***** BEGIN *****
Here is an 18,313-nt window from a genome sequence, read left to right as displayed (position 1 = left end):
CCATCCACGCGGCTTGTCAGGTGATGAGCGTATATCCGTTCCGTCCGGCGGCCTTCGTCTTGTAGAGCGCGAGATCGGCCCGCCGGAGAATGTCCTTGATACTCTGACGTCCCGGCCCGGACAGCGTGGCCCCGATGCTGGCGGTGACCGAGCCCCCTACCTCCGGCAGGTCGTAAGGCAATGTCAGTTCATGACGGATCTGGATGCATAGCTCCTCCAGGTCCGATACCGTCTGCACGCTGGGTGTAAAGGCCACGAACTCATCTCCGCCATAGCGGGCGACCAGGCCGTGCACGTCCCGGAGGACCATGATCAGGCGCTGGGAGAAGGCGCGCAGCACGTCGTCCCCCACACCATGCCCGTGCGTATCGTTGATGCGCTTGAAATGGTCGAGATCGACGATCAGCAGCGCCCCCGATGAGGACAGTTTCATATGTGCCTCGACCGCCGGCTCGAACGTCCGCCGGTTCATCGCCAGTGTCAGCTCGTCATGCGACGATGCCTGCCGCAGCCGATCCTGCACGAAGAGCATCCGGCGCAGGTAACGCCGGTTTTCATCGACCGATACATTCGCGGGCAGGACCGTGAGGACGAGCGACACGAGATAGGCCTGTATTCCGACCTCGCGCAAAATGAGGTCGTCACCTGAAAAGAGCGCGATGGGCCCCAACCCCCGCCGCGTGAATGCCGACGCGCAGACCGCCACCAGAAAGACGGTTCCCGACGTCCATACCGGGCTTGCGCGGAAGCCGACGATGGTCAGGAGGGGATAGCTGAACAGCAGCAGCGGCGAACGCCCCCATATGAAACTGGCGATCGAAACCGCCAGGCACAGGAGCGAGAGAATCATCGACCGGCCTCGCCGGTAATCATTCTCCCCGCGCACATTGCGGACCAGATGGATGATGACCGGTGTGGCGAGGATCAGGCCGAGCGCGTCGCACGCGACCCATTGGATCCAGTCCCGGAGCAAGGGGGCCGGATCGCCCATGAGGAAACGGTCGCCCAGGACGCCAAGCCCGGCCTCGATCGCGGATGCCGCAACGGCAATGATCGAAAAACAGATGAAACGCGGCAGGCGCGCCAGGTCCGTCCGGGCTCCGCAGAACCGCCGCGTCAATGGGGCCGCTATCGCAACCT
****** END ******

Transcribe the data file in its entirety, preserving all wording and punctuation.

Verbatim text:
Here is an 18,313-nt window from a genome sequence, read left to right as displayed (position 1 = left end):
CCATCCACGCGGCTTGTCAGGTGATGAGCGTATATCCGTTCCGTCCGGCGGCCTTCGTCTTGTAGAGCGCGAGATCGGCCCGCCGGAGAATGTCCTTGATACTCTGACGTCCCGGCCCGGACAGCGTGGCCCCGATGCTGGCGGTGACCGAGCCCCCTACCTCCGGCAGGTCGTAAGGCAATGTCAGTTCATGACGGATCTGGATGCATAGCTCCTCCAGGTCCGATACCGTCTGCACGCTGGGTGTAAAGGCCACGAACTCATCTCCGCCATAGCGGGCGACCAGGCCGTGCACGTCCCGGAGGACCATGATCAGGCGCTGGGAGAAGGCGCGCAGCACGTCGTCCCCCACACCATGCCCGTGCGTATCGTTGATGCGCTTGAAATGGTCGAGATCGACGATCAGCAGCGCCCCCGATGAGGACAGTTTCATATGTGCCTCGACCGCCGGCTCGAACGTCCGCCGGTTCATCGCCAGTGTCAGCTCGTCATGCGACGATGCCTGCCGCAGCCGATCCTGCACGAAGAGCATCCGGCGCAGGTAACGCCGGTTTTCATCGACCGATACATTCGCGGGCAGGACCGTGAGGACGAGCGACACGAGATAGGCCTGTATTCCGACCTCGCGCAAAATGAGGTCGTCACCTGAAAAGAGCGCGATGGGCCCCAACCCCCGCCGCGTGAATGCCGACGCGCAGACCGCCACCAGAAAGACGGTTCCCGACGTCCATACCGGGCTTGCGCGGAAGCCGACGATGGTCAGGAGGGGATAGCTGAACAGCAGCAGCGGCGAACGCCCCCATATGAAACTGGCGATCGAAACCGCCAGGCACAGGAGCGAGAGAATCATCGACCGGCCTCGCCGGTAATCATTCTCCCCGCGCACATTGCGGACCAGATGGATGATGACCGGTGTGGCGAGGATCAGGCCGAGCGCGTCGCACGCGACCCATTGGATCCAGTCCCGGAGCAAGGGGGCCGGATCGCCCATGAGGAAACGGTCGCCCAGGACGCCAAGCCCGGCCTCGATCGCGGATGCCGCAACGGCAATGATCGAAAAACAGATGAAACGCGGCAGGCGCGCCAGGTCCGTCCGGGCTCCGCAGAACCGCCGCGTCAATGGGGCCGCTATCGCAACCT